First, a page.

Goal 10: Reduce inequality within and among countries
Progress in reducing inequality within and among countries has been mixed. Income inequality has declined in many of the countries that experienced sustained economic growth, while increasing in countries with negative growth. Meanwhile, the voices of developing countries in international economic and financial decision-making still need to be strengthened. And, while remittances can be a lifeline for families and communities in the home countries of international migrant workers, the high cost of transferring money continues to diminish the benefits.
Photo Credit : © The World Bank/Scott Wallace
Sustained economic growth has helped reduce income inequality in many countries
Between 2011 and 2015, the income and/or consumption of the bottom 40 per cent of the population grew faster than the national average in 49 of the 83 countries with data (accounting for three quarters of the world’s population). In most countries whose per capita income/consumption grew during this period, growth was faster for the bottom 40 per cent of the population. In contrast, in most countries with contractions in per capita income/consumption, the bottom 40 per cent fared worse than the overall population. This suggests that those in the bottom 40 per cent are particularly vulnerable to economic changes, and that sustained income growth overall is necessary to reduce inequality and ensure shared prosperity.
Voting rights of developing countries have increased in some international organizations, but still fall far below their membership share
Many international organizations and bodies, including the United Nations General Assembly and the World Trade Organization, operate under a one member/one vote system. Others have a more complex decision-making mechanism in place. For example, in both the International Bank for Reconstruction and Development and the International Finance Corporation (both part of the World Bank Group), the voting shares of developing countries remain far below their membership levels and have not increased much over the past 16 years. Other organizations, such as the International Monetary Fund (through its recent quota reform) and the Financial Stability Board, have increased the voting shares of developing countries during this period. However, more work needs to be done to ensure that the voices and participation of developing countries in international economic decision-making, norm-setting and global economic governance are broadened and strengthened.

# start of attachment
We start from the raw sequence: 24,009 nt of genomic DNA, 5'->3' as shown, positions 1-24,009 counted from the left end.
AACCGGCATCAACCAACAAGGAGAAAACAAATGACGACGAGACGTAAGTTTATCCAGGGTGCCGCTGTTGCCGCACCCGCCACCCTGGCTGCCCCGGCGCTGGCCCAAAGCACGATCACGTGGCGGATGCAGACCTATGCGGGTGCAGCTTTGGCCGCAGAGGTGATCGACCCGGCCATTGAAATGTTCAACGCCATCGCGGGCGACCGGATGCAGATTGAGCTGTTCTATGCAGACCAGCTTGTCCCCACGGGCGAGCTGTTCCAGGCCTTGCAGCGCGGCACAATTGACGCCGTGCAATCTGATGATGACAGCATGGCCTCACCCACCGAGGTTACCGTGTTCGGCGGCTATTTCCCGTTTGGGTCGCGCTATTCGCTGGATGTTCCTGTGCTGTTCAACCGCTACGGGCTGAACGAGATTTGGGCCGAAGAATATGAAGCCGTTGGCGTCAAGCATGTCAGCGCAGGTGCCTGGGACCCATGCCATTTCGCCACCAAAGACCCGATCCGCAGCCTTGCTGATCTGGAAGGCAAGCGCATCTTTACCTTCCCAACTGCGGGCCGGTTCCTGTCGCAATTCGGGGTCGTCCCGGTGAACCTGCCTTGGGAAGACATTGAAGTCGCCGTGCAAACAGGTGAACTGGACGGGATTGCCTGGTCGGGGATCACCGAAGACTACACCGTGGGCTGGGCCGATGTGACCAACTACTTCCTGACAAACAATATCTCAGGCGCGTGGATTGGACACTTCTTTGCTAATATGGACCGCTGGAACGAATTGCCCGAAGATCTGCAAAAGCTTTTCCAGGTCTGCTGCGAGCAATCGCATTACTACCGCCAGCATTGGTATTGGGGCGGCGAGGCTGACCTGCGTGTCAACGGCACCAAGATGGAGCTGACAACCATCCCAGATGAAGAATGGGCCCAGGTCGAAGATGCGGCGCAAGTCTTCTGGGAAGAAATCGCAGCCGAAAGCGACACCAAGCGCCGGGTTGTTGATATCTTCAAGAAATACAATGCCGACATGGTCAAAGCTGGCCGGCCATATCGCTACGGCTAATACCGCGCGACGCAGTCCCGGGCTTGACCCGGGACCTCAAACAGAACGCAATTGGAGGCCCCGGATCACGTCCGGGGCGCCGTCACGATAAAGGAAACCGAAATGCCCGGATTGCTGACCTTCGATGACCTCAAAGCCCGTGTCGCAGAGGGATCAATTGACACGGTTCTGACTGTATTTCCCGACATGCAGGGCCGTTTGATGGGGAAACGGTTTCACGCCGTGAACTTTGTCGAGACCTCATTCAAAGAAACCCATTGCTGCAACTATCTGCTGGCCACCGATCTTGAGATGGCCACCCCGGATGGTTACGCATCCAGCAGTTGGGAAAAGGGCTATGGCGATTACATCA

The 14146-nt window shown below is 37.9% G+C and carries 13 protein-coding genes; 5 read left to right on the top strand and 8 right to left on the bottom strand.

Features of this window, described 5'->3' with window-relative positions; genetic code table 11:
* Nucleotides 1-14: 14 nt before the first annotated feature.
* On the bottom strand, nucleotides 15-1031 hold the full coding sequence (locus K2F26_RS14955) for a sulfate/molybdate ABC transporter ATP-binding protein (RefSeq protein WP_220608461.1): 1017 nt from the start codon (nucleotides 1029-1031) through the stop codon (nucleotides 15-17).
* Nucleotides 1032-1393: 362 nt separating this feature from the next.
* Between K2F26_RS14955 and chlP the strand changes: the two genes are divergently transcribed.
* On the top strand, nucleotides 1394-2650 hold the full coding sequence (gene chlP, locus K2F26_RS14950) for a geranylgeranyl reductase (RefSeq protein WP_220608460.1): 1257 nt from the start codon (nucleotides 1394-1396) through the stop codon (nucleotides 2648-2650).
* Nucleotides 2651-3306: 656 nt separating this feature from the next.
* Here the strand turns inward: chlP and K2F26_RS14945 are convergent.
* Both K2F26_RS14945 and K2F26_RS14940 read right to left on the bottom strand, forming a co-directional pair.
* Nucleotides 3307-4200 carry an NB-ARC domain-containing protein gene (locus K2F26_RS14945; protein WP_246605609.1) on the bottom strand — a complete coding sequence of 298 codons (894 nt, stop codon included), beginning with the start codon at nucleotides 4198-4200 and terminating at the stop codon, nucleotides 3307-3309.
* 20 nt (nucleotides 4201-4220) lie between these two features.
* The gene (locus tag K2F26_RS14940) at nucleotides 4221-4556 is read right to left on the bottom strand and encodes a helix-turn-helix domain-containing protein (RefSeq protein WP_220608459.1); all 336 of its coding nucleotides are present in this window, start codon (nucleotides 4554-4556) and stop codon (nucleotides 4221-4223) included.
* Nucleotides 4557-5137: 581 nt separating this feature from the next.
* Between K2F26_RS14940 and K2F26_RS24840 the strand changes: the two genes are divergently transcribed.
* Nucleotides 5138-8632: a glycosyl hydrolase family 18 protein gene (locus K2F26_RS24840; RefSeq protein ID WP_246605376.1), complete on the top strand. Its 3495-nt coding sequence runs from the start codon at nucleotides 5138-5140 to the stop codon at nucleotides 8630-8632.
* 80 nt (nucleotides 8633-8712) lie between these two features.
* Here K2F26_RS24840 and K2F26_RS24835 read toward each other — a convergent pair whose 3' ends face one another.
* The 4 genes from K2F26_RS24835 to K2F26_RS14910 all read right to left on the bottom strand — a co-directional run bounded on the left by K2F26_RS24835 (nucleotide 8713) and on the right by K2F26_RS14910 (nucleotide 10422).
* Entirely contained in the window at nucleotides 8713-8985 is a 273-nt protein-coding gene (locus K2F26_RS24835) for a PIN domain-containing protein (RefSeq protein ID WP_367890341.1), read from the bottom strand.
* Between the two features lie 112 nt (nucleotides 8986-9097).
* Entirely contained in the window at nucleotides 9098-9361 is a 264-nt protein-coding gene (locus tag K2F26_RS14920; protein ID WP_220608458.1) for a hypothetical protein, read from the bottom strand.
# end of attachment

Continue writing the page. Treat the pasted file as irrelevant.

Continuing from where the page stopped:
The international trade community continues to grant more favourable access conditions to lower-income countries
Duty-free treatment and favourable access conditions for exports from least developed and developing countries have expanded. From 2005 to 2015, the proportion of tariff lines globally with duty-free treatment for products originating in developing countries increased from 41 per cent to 50 per cent; for products originating in the least developed countries, the proportion rose from 49 per cent to 65 per cent. These increases indicate that the international community is continuing its efforts to grant preferential treatment to countries with lower income levels.
Total resource flows for developing countries fluctuate widely from year to year
Total resource flows for development include official development assistance, other official flows, private flows and net grants by non-governmental organizations. In 2015, global total resource flows for development to developing countries totalled just over 319 billion current US dollars. The contraction in 2015 was largely due to a steep decline in private resource flows. Least developed and landlocked developing countries received more than 10 per cent of all total resource flows for development in 2015, a continuation of consistent increases over the last 15 years. The region that received the largest share of total resource flows was Latin America and the Caribbean (a little over 100 billion US dollars), while flows to Eastern and South-Eastern Asia fell from about 80 billion US dollars in 2010 to about 50 billion US dollars in 2015.
While technology is spurring lower costs, sending remittances is still relatively expensive
Although the benefits of remittances from international migrant workers are substantial, they are diminished somewhat by the generally high cost of transfer. On average, post offices and money transfer operators charge over 6 per cent of the amount remitted; commercial banks charge 11 per cent; and the global average cost of transferring money is just over 7 per cent, according to World Bank Remittance Prices Worldwide. While the cost of sending money has declined gradually since 2008, all three of these remittance services providers charge significantly more than the 3 per cent target. New and improved technologies, such as prepaid cards and mobile operators, charge lower fees for sending money home (between 2 per cent and 4 per cent), but are not yet widely available or used in many remittance corridors. These new technologies may help reduce the cost of sending remittances to some of the poorest countries, where costs tend to be highest. This is particularly true in sub-Saharan Africa, where average costs absorb about 10 per cent of the amount sent.